As you might expect, upgrading your home’s electrical panel is not exactly a DIY affair. Span starts by having you take photos of all of your electrical gear, then discuss the install process with a rep over a video chat. From there, a site visit is performed, and the installation is scheduled if everything looks good. I was quoted an estimate of five to seven hours for the installation; my home is large, but our electrical is fairly straightforward. When the appointed day arrived, the installation crew arrived on time, ready to work. Naturally my home was without power during the day, but Span’s crew bought big portable batteries so I could run my router, refrigerator, and other essentials. They even offered to buy me lunch, since I needed to be on site for most of the process in order to answer questions about the various circuits and how to configure them. While the installation ended up running about nine hours, the team was professional and clearly knowledgeable, and a few days later Span dispatched a handyman to patch up the holes in the drywall that were left behind.
After a quick training session, I was left to start working with the system directly. It didn’t take long to see exactly how much I had been missing. The primary screen within the app shows where power is coming from (solar, battery, or grid), and where it’s going (to the home, back to the battery, or back to the grid), all in real time. From there, it’s easy to drill down and get insights into (almost) every circuit in my home, detailing each circuit’s current power draw and, as time went on, how much power each circuit is eating up.
But information like this is only the start. Span is also designed to give you an incredible amount of control over how your battery is used, letting you categorize each circuit among three priority levels: Must have, Nice to have, and Not essential. If the power goes out, the Not essential circuits go dark, the Nice to haves run until the battery hits 50 percent capacity, and the Must haves stay on until the battery’s dead. With my old setup, circuits were either Must have or Not essential—and, critically, there was no way to change them. Now, swapping circuits among these three groups is literally a drag-and-drop operation in the app.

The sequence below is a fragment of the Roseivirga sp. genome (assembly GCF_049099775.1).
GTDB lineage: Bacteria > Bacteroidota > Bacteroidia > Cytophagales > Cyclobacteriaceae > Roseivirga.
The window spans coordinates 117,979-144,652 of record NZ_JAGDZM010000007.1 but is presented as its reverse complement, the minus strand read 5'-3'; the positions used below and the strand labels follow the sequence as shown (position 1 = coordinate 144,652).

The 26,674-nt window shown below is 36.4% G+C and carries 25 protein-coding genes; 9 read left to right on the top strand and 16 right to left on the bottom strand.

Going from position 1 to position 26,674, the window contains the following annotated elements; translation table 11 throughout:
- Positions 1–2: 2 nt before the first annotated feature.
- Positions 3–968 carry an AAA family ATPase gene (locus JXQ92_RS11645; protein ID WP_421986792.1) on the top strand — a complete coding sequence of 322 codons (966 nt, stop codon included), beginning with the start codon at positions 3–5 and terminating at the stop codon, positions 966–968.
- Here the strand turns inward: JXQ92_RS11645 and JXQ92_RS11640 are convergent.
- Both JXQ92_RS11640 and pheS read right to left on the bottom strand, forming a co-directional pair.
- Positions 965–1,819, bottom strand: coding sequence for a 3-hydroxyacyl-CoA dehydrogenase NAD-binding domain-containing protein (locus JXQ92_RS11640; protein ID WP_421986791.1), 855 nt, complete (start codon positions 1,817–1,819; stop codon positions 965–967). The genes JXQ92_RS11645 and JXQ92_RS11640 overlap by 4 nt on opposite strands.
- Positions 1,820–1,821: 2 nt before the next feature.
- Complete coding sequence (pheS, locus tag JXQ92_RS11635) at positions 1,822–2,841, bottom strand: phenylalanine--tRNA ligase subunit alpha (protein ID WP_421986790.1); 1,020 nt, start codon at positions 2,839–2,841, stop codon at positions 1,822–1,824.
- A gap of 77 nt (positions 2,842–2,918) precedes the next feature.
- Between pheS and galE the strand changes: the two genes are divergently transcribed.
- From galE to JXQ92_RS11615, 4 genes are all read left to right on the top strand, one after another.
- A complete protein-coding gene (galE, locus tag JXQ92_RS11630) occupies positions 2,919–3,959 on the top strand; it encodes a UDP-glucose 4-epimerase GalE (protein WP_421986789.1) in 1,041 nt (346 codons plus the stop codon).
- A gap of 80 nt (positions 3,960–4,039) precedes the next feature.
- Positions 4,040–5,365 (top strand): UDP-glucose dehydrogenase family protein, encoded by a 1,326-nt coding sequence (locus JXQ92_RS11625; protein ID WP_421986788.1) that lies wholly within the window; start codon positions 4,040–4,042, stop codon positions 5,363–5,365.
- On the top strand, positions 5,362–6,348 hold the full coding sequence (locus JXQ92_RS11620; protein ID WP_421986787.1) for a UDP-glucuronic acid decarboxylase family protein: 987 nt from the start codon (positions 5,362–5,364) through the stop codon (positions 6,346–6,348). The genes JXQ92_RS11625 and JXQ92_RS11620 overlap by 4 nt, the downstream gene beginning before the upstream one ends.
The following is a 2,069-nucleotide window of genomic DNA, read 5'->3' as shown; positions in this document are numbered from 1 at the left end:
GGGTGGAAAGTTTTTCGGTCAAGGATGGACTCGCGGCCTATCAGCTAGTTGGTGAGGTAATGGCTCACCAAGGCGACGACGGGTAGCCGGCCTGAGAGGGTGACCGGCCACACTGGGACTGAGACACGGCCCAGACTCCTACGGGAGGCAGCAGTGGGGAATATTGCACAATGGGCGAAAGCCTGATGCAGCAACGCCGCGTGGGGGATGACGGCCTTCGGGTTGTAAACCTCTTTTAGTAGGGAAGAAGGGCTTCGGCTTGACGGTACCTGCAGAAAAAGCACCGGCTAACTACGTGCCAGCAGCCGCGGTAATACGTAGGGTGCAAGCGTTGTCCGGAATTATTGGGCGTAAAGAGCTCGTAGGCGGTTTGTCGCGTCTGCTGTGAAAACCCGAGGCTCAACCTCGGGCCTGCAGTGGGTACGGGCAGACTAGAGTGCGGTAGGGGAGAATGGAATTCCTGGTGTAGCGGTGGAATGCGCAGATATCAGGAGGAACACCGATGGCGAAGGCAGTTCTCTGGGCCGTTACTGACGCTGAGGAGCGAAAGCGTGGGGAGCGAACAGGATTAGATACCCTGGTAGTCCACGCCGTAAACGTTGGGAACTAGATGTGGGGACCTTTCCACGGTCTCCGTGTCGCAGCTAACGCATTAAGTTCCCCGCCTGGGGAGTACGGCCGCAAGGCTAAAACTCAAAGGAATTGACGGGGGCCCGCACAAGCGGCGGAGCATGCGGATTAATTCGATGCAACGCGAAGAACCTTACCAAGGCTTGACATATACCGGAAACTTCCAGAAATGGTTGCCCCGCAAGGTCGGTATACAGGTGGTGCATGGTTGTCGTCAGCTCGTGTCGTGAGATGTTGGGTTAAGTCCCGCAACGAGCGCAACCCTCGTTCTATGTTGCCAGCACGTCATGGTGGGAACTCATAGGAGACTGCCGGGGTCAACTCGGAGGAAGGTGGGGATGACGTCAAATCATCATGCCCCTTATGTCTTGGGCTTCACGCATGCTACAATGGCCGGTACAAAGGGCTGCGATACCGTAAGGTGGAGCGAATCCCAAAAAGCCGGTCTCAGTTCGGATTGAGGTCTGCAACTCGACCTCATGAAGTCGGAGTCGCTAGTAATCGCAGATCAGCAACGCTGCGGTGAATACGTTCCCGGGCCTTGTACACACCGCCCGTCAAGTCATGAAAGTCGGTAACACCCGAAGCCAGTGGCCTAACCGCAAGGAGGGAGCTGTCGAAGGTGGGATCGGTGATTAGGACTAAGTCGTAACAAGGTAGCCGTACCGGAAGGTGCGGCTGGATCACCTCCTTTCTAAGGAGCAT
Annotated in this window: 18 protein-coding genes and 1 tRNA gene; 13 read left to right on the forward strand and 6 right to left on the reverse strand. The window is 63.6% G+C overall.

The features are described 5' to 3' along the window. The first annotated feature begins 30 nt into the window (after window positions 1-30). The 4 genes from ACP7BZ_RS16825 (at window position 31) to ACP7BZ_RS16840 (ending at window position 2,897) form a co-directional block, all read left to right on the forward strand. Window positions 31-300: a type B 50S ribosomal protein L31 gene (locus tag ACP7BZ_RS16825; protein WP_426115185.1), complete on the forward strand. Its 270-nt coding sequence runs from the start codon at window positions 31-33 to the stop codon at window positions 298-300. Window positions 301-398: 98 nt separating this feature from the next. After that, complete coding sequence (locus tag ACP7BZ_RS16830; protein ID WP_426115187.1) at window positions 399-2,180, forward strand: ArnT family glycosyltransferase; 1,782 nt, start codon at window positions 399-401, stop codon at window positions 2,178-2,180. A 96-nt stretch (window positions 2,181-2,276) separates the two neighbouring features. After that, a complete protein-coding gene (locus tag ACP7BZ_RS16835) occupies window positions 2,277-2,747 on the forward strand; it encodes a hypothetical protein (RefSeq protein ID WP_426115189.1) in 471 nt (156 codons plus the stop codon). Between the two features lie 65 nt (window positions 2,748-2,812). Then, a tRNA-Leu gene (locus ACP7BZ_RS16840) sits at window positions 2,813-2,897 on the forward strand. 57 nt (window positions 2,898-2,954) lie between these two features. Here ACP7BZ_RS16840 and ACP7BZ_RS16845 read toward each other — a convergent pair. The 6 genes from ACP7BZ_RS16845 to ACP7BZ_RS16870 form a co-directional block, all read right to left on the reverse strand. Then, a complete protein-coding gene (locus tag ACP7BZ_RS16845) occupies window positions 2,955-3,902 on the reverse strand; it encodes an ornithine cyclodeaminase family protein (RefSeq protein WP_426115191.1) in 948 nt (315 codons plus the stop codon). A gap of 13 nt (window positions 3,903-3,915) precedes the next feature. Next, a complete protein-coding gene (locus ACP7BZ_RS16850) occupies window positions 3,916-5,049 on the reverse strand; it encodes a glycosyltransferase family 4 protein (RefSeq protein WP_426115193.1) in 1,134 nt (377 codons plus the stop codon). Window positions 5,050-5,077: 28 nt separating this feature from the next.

Why is this important? During my initial battery installation, my installer suggested we put the furnace blower on the backup circuit, so we could continue to have heat if the power was cut. It was a nice idea, but I soon found that this one circuit ate up so much power that it drained the battery in less than two hours—a big problem if the power goes out when the sun’s not out to recharge it. But there was no way to correct this. If the power was cut and I happened to be awake, I began manually shutting off that circuit altogether in order to keep the battery from draining too quickly. Without Span, I’d have needed to hire an electrician to fix this issue. With Span, correcting this mistake was trivial. Another nice feature: The app offers on-the-fly estimates of how long the battery will last in the event of an outage, so you can see the likely effect of changes to your priority levels.
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